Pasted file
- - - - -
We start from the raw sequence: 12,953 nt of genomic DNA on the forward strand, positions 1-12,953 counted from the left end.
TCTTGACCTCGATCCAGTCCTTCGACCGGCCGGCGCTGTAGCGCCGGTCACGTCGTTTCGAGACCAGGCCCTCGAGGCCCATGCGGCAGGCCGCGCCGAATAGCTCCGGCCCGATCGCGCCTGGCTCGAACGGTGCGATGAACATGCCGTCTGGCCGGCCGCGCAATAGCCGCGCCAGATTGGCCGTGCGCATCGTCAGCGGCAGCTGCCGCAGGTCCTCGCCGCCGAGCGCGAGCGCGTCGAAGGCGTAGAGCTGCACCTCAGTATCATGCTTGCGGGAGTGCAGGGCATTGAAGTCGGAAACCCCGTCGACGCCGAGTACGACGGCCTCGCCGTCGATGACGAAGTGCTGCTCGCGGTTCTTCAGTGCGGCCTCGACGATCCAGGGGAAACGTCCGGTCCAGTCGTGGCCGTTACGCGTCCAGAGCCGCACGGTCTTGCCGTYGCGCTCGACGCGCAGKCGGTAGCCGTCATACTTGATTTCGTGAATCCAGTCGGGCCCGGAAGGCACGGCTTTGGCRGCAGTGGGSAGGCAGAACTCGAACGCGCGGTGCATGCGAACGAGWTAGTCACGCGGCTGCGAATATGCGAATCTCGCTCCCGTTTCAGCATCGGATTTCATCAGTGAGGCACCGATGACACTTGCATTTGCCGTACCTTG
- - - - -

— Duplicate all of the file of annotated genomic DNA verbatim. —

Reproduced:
We start from the raw sequence: 12,953 nt of genomic DNA on the forward strand, positions 1-12,953 counted from the left end.
TCTTGACCTCGATCCAGTCCTTCGACCGGCCGGCGCTGTAGCGCCGGTCACGTCGTTTCGAGACCAGGCCCTCGAGGCCCATGCGGCAGGCCGCGCCGAATAGCTCCGGCCCGATCGCGCCTGGCTCGAACGGTGCGATGAACATGCCGTCTGGCCGGCCGCGCAATAGCCGCGCCAGATTGGCCGTGCGCATCGTCAGCGGCAGCTGCCGCAGGTCCTCGCCGCCGAGCGCGAGCGCGTCGAAGGCGTAGAGCTGCACCTCAGTATCATGCTTGCGGGAGTGCAGGGCATTGAAGTCGGAAACCCCGTCGACGCCGAGTACGACGGCCTCGCCGTCGATGACGAAGTGCTGCTCGCGGTTCTTCAGTGCGGCCTCGACGATCCAGGGGAAACGTCCGGTCCAGTCGTGGCCGTTACGCGTCCAGAGCCGCACGGTCTTGCCGTYGCGCTCGACGCGCAGKCGGTAGCCGTCATACTTGATTTCGTGAATCCAGTCGGGCCCGGAAGGCACGGCTTTGGCRGCAGTGGGSAGGCAGAACTCGAACGCGCGGTGCATGCGAACGAGWTAGTCACGCGGCTGCGAATATGCGAATCTCGCTCCCGTTTCAGCATCGGATTTCATCAGTGAGGCACCGATGACACTTGCATTTGCCGTACCTTG